ḤAYYIM BEN JEHIEL ḤEFEẒ ZAHAV
- ḤAYYIM BEN JEHIEL ḤEFEẒ ZAHAV (13th century), German talmudist. Ḥayyim studied under his father and under samuel of evreux . Many of his responsa are included in the responsa of meir b. baruch of Rothenburg (ed. by M. Bloch, 1895, nos. 188–9, 209, 241, 249, 296–8, 339–41, 355–6, 382–3, 461–3). In a responsum (no. 241) he affirms that he filled the post of "emissary of Kolonia," probably Cologne. It has been therefore assumed by some that he was a member of the Cologne bet din and represented the community before the government. He was probably given the appellation "Ḥefeẓ Zahav" because of his book bearing this title, but from the endings of many of the responsa (nos. 189, 241, 339) it can also be deduced that his father was the author of the book. It appears that Ḥayyim was a colleague of Samuel b. Menahem, the teacher of Meir of Rothenburg, since in one responsum (no. 188) he refers to him as "my associate." This Ḥayyim is not to be identified with Ḥayyim b. Jehiel, the brother of asher b. jehiel . -BIBLIOGRAPHY: Michael, Or, no. 876; H. Gross, in: MGWJ, 34 (1885), 313f.; Germ Jud, 1 (1934), 151, 484; 2 (1968), index; I. Agus, Rabbi Meir of Rothenburg, 1 (1947), xxvi, 106, 129, 131, 146–8, 160f. (Yehoshua Horowitz) ḤAYYIM BEN SAMUEL BEN DAVID OF TUDELA ḤAYYIM BEN SAMUEL BEN DAVID OF TUDELA (14th century), talmudic scholar of Tudela, Spain. Ḥayyim was a pupil of solomon b. abraham adret , and the latter's responsa contain a number addressed to Ḥayyim. For some time Ḥayyim was in France, where he studied under perez b. elijah . His main work is the Ẓeror ha-Ḥayyim (published in 1966), consisting of the laws appertaining to blessings, prayer, Sabbaths, and festivals, arranged according to the order of the calendar; it is based on views of various French, Provençal, and Spanish scholars but chiefly upon his teachers, Adret and Perez, though he does not mention them by name. His other work, Ẓeror ha-Kesef, on topics in Hoshen Mishpat, is still in manuscript. These books (referred to by the rishonim as the Ẓerorot, "bundles") were in the possession of later scholars (but cf. Resp. Ribash, no. 396), who made use of and quoted them. This was particularly so in the case of the 16th-century Safed scholars, including joseph caro . In this work, Ḥayyim alludes to a book of sermons he wrote, and Masud Ḥai Roke'aḥ, at the beginning of his Ma'aseh Roke'aaḥ (Venice, 1742), quotes Ḥayyim's commentary to the tractate Mo'ed Katan, which is also cited by bezalel ashkenazi in Kelalei ha-Shas (in Ms.). Among Ḥayyim's relations was Joseph ha-Dayyan, referred to respectfully several times in the responsa of Isaac b. Sheshet (Ribash). -BIBLIOGRAPHY: Michael, Or, no. 904; S.H. Yerushalmi, Mavole-Sefer Ẓeror ha-Ḥayyim (1966). (Israel Moses Ta-Shma)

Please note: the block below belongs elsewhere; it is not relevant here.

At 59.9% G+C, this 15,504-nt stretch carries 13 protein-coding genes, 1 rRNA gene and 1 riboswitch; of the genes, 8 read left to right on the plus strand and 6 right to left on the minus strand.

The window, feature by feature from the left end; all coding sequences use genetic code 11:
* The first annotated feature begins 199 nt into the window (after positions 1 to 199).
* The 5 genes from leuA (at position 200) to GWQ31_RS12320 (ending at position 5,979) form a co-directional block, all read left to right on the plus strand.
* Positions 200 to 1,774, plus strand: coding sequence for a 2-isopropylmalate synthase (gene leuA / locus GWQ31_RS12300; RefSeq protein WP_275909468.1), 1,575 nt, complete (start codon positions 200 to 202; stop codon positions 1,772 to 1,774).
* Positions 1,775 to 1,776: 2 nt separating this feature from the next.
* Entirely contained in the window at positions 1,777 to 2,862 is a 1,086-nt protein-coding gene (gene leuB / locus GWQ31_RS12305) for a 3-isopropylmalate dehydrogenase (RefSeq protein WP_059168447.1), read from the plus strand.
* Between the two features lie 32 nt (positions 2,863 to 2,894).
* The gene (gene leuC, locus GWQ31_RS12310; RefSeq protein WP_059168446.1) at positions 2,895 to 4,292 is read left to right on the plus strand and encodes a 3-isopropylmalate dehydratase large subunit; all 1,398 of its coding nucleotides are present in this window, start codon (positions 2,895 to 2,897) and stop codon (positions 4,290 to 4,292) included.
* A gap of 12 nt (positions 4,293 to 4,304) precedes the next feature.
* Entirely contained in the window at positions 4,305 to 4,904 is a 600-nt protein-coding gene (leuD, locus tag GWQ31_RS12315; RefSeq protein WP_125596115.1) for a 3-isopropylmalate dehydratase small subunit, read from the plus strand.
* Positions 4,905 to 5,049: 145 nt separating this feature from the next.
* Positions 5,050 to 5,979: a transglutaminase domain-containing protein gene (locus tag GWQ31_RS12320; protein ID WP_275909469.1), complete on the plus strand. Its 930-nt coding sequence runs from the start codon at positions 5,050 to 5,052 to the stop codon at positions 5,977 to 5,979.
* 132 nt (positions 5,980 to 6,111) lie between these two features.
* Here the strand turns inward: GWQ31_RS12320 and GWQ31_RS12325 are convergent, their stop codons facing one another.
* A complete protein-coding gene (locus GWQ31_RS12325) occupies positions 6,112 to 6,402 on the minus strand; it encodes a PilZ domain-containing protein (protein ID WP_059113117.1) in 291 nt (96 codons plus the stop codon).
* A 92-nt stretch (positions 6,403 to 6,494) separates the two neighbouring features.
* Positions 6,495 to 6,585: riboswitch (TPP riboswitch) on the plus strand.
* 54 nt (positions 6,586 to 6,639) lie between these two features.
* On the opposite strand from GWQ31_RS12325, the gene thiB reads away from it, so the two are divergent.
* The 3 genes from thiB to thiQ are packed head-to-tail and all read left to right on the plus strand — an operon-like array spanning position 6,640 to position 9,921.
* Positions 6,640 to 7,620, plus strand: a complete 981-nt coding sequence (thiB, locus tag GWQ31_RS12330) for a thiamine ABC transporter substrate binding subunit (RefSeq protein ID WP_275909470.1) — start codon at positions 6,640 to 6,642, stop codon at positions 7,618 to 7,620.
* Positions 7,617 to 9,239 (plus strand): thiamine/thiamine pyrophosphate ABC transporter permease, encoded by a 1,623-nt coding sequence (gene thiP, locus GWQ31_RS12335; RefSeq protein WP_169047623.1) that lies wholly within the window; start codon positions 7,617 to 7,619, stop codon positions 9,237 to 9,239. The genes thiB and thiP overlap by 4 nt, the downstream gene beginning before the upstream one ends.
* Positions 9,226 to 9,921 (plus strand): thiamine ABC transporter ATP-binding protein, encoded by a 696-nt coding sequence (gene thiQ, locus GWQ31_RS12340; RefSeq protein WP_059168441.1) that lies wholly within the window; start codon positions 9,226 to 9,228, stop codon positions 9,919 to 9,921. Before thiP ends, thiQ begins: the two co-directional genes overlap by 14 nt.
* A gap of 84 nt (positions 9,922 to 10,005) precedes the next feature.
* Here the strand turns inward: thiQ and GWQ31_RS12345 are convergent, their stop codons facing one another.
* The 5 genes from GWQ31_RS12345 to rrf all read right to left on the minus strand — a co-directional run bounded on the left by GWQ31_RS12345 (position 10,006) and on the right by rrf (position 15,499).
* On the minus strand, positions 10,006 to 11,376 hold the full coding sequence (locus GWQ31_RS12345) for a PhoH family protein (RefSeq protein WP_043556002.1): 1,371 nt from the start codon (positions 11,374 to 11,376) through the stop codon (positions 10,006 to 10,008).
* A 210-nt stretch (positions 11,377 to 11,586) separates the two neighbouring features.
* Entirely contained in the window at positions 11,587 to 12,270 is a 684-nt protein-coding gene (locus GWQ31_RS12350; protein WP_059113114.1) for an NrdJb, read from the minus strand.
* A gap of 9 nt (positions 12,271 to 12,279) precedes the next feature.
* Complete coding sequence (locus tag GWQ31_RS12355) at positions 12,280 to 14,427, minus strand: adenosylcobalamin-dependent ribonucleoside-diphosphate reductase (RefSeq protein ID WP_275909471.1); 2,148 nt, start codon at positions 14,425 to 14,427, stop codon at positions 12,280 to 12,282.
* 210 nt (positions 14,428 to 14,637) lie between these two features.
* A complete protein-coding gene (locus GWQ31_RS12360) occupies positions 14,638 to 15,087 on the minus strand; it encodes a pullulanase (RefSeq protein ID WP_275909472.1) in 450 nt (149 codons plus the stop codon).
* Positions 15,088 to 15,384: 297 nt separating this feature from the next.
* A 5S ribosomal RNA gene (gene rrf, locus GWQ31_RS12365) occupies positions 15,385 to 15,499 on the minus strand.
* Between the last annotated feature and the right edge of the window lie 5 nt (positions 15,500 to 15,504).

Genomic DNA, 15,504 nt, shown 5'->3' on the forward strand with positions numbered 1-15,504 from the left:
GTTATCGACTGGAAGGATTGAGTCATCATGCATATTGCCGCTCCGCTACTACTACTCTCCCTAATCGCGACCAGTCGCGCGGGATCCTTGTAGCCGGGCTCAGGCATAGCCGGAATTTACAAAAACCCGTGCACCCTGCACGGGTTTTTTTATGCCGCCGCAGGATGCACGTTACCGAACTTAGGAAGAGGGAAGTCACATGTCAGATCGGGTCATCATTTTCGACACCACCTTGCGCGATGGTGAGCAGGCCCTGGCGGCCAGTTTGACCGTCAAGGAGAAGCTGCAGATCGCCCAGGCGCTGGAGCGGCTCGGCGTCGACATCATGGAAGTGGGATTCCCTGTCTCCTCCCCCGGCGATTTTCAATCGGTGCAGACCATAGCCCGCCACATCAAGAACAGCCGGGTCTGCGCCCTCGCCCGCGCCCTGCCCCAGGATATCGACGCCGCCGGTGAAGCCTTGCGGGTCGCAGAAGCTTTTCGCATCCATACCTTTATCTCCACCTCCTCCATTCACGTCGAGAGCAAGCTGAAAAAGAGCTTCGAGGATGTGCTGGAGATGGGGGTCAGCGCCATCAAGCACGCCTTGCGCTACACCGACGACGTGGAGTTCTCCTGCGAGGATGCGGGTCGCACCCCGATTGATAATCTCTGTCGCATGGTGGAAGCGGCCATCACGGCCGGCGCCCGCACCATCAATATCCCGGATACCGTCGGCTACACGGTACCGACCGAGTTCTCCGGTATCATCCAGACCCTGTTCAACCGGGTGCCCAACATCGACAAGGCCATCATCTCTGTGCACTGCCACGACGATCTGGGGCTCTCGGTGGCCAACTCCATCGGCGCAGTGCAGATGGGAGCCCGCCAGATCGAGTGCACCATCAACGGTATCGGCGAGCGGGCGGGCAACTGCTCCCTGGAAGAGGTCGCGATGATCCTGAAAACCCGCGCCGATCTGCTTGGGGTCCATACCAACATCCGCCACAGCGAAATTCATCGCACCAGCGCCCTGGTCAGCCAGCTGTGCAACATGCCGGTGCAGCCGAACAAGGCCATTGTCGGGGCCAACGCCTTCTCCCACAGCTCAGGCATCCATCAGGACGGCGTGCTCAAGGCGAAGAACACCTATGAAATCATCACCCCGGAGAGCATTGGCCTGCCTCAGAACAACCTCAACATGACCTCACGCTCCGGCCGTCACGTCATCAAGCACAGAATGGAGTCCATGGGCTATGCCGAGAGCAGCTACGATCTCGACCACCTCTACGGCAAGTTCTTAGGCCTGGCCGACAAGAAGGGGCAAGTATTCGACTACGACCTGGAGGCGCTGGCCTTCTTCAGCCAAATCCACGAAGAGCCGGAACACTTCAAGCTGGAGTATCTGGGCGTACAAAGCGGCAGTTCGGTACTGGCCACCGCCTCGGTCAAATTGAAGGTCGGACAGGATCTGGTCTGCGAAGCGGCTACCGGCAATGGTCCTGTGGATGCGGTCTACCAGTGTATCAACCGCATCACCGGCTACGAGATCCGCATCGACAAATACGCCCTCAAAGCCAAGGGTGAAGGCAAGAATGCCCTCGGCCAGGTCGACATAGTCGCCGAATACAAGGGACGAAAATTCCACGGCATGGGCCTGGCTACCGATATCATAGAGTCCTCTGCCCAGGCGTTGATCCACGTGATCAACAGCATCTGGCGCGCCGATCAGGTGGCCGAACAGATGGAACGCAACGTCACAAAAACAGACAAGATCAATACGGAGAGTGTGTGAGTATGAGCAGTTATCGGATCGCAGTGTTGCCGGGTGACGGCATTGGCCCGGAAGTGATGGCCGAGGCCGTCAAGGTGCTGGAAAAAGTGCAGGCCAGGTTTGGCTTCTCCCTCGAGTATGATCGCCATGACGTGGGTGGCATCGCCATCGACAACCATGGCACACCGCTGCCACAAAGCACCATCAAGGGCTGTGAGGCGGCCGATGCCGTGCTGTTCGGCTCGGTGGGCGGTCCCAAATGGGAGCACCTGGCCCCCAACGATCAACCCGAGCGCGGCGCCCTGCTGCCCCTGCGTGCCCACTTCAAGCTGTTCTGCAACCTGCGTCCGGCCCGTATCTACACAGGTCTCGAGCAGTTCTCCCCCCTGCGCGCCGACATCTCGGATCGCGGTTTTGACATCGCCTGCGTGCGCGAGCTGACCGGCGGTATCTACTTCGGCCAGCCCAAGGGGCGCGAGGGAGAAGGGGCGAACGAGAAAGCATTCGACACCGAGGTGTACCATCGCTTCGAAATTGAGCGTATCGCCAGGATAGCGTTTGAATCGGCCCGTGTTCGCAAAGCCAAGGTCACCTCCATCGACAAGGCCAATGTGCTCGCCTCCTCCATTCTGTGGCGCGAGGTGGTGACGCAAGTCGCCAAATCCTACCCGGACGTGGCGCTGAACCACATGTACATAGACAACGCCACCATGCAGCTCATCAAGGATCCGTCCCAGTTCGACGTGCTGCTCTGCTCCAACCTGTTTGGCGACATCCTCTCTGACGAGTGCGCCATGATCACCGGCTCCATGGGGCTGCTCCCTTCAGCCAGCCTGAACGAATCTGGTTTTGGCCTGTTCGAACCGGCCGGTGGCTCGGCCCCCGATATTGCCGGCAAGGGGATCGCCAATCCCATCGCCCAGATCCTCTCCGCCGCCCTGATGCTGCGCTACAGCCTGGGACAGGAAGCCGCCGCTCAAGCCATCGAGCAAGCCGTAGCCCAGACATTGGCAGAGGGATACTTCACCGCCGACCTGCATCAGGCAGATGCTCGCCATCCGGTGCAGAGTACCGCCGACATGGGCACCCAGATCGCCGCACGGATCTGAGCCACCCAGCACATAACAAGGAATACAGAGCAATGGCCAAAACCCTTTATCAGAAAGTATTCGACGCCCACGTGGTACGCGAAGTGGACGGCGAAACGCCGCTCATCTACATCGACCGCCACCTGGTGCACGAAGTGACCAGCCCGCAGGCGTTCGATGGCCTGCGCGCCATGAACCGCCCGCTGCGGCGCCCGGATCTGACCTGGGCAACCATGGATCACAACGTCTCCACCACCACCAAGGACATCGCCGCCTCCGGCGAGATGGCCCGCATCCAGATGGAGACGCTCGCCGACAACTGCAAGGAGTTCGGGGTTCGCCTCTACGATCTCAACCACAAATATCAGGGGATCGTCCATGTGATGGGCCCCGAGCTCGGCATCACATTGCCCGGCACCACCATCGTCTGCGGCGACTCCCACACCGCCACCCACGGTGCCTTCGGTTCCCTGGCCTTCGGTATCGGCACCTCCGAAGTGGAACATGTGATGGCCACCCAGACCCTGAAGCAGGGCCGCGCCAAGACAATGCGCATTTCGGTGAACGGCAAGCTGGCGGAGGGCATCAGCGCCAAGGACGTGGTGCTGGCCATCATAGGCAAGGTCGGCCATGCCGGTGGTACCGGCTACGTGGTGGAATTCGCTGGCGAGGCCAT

Encyclopedia Judaica. 1971.
Look at other dictionaries:
KABBALAH — This entry is arranged according to the following outline: introduction general notes terms used for kabbalah the historical development of the kabbalah the early beginnings of mysticism and esotericism apocalyptic esotericism and merkabah… … Encyclopedia of Judaism
PIYYUT — (Heb. פִּיּוּט; plural: piyyutim; from the Greek ποιητής), a lyrical composition intended to embellish an obligatory prayer or any other religious ceremony, communal or private. In a wider sense, piyyut is the totality of compositions composed in … Encyclopedia of Judaism